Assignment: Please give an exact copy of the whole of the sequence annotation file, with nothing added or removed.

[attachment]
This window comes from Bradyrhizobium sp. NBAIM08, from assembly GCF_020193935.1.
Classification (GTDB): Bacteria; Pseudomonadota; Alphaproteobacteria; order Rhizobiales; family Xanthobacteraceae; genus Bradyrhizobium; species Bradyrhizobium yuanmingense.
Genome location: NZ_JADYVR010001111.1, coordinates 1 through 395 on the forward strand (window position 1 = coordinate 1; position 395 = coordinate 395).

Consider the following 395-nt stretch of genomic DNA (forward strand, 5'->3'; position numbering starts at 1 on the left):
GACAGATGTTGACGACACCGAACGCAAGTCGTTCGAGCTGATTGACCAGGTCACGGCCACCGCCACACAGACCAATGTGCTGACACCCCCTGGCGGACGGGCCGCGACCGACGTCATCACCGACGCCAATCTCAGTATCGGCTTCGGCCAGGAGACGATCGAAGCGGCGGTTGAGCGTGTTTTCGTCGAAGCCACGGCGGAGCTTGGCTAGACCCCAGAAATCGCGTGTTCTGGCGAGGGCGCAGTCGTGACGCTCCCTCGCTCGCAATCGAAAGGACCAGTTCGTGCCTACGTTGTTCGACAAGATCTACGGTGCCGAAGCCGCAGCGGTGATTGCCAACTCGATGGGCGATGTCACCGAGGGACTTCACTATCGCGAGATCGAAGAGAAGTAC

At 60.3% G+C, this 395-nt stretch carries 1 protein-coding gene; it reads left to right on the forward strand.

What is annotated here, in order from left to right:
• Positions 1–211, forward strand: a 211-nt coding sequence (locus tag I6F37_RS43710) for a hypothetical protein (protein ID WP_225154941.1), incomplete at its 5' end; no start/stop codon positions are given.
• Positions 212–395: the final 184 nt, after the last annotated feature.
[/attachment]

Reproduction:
This window comes from Bradyrhizobium sp. NBAIM08, from assembly GCF_020193935.1.
Classification (GTDB): Bacteria; Pseudomonadota; Alphaproteobacteria; order Rhizobiales; family Xanthobacteraceae; genus Bradyrhizobium; species Bradyrhizobium yuanmingense.
Genome location: NZ_JADYVR010001111.1, coordinates 1 through 395 on the forward strand (window position 1 = coordinate 1; position 395 = coordinate 395).

Consider the following 395-nt stretch of genomic DNA (forward strand, 5'->3'; position numbering starts at 1 on the left):
GACAGATGTTGACGACACCGAACGCAAGTCGTTCGAGCTGATTGACCAGGTCACGGCCACCGCCACACAGACCAATGTGCTGACACCCCCTGGCGGACGGGCCGCGACCGACGTCATCACCGACGCCAATCTCAGTATCGGCTTCGGCCAGGAGACGATCGAAGCGGCGGTTGAGCGTGTTTTCGTCGAAGCCACGGCGGAGCTTGGCTAGACCCCAGAAATCGCGTGTTCTGGCGAGGGCGCAGTCGTGACGCTCCCTCGCTCGCAATCGAAAGGACCAGTTCGTGCCTACGTTGTTCGACAAGATCTACGGTGCCGAAGCCGCAGCGGTGATTGCCAACTCGATGGGCGATGTCACCGAGGGACTTCACTATCGCGAGATCGAAGAGAAGTAC

At 60.3% G+C, this 395-nt stretch carries 1 protein-coding gene; it reads left to right on the forward strand.

What is annotated here, in order from left to right:
• Positions 1–211, forward strand: a 211-nt coding sequence (locus tag I6F37_RS43710) for a hypothetical protein (protein ID WP_225154941.1), incomplete at its 5' end; no start/stop codon positions are given.
• Positions 212–395: the final 184 nt, after the last annotated feature.